“Local retail is far safer, but after the shakeout of the crisis the expat population is more stable,” Emad Mostaque, a London-based strategist at Noah Capital Markets, said by e-mail yesterday. ADIB has been a corporate-focused bank so “having a larger retail footprint will be positive for balancing it’s loan book,” he said.

ADIB wants to expand into the expatriate market segment “without disrupting the existing customer base,” it said. The bank’s 2013 profit rose 21 percent to 1.45 billion dirhams, beating the median estimate of five analysts surveyed by Bloomberg, after total banking assets in the U.A.E. expanded 13 percent, according to central bank data. The data doesn’t distinguish Islamic from non-Shariah assets.‘Perfect Fit’

Shares in ADIB added 82 percent last year, the most since 2005, amid an equities rally in the U.A.E. Abu Dhabi’s benchmark index rose 63 percent. The deal to buy Barclays’s operations is “a perfect fit” as part of the bank’s strategy to expand into the expatriate market, it said. The acquisition is subject to central bank approval. Shares in the lender climbed 1 percent to 7.1 dirhams in Abu Dhabi today.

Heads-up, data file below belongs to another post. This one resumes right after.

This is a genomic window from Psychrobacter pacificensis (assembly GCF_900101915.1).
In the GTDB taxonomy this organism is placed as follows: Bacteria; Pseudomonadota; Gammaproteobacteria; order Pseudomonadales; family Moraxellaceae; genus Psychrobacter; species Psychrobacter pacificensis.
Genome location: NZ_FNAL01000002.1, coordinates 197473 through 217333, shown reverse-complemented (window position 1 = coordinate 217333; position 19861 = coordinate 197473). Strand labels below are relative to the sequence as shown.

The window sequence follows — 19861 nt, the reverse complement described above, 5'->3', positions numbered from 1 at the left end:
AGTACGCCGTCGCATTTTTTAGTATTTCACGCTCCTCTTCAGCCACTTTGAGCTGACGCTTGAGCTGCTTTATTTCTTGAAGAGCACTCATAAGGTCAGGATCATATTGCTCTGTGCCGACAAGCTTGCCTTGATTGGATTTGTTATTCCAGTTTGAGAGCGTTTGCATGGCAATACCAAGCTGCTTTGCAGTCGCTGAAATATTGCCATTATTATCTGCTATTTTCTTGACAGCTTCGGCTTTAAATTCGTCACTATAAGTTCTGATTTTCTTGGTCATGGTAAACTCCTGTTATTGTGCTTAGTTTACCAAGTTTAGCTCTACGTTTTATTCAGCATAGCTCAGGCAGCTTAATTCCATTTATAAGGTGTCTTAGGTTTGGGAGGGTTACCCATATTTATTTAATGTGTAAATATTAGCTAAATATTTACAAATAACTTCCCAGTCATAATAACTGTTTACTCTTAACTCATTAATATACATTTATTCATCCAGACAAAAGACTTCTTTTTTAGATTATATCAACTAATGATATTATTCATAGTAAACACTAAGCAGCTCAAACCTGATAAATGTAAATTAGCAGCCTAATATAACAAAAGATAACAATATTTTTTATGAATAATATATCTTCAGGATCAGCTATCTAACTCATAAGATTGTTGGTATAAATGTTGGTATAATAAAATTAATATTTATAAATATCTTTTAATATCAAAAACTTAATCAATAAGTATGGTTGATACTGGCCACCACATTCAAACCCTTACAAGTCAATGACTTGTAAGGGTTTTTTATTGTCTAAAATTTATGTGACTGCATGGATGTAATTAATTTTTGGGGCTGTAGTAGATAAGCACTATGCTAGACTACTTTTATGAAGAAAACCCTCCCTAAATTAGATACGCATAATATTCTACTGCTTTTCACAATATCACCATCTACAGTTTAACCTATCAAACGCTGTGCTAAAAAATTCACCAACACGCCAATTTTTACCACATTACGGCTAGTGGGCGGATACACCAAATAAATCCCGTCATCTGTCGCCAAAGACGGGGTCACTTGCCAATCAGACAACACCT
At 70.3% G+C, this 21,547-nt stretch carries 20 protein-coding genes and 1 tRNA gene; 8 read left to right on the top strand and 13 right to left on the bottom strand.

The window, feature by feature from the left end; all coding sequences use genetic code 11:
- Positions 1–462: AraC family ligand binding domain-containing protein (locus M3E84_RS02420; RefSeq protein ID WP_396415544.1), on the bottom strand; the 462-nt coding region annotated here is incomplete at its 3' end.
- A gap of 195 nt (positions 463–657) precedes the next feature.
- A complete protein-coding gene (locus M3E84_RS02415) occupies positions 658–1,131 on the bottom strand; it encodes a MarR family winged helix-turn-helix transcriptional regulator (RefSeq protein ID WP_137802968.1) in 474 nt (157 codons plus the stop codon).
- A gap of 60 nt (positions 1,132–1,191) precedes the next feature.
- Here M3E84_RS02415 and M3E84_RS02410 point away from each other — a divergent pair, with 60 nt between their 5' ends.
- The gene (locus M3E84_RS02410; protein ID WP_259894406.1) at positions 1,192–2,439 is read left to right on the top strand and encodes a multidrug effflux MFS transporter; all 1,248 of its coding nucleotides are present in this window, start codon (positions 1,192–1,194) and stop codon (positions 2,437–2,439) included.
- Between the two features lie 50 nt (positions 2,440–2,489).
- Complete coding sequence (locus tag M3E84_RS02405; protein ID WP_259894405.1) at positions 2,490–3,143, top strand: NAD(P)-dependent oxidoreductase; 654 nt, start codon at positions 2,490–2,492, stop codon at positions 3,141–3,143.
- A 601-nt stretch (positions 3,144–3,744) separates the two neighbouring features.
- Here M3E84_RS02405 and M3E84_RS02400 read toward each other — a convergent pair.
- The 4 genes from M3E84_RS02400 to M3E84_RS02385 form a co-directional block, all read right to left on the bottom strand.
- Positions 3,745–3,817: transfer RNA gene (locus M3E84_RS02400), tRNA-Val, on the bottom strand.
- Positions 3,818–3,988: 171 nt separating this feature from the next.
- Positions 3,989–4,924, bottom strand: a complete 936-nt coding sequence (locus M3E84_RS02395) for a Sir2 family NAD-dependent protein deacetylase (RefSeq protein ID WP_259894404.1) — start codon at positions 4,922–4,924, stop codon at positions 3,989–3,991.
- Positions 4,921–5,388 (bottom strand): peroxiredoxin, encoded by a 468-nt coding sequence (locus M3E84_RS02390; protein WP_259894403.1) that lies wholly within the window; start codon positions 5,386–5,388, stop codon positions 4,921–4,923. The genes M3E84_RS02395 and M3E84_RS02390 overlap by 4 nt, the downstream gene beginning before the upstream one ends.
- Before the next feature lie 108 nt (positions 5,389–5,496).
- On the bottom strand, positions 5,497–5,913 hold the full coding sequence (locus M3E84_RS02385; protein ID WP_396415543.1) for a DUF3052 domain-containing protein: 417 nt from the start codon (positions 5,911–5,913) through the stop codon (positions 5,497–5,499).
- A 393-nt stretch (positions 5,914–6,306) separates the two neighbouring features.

No Global Network

Barclays’s U.A.E. customers will notice a difference during the transition, according to Murad Ansari, a Riyadh-based analyst at EFG Hermes, even while they won’t experience any disruption.
“They’re moving from a bank that offered an international service to ADIB, which doesn’t have the same global network,” Ansari said by phone yesterday. Barclays has offices in more than 50 countries, while ADIB operates in five, according to the banks’ websites.
“So long as Islamic banks offer similar products to traditional ones, with good service, customers will come to you, even if they’re not Muslim,” the Union of Arab Banks’ Yousif, who is also chief executive officer of Albaraka Banking Group, said by phone yesterday. “There will be no complications when they make the assets Islamic. ADIB has done this before in Egypt and it went smoothly.Barclays joins Royal Bank of Scotland Group Plc, Britain’s biggest government-owned lender, and Lloyds Banking Group Plc in exiting consumer and commercial-banking business in the U.A.E. HSBC Holdings Plc (HSBA)bought Lloyds operations for $769 million in 2012, whileAbu Dhabi Commercial Bank PJSC (ADCB)acquired RBS retail banking assets in 2010.
(Bloomberg / 07 April 2014)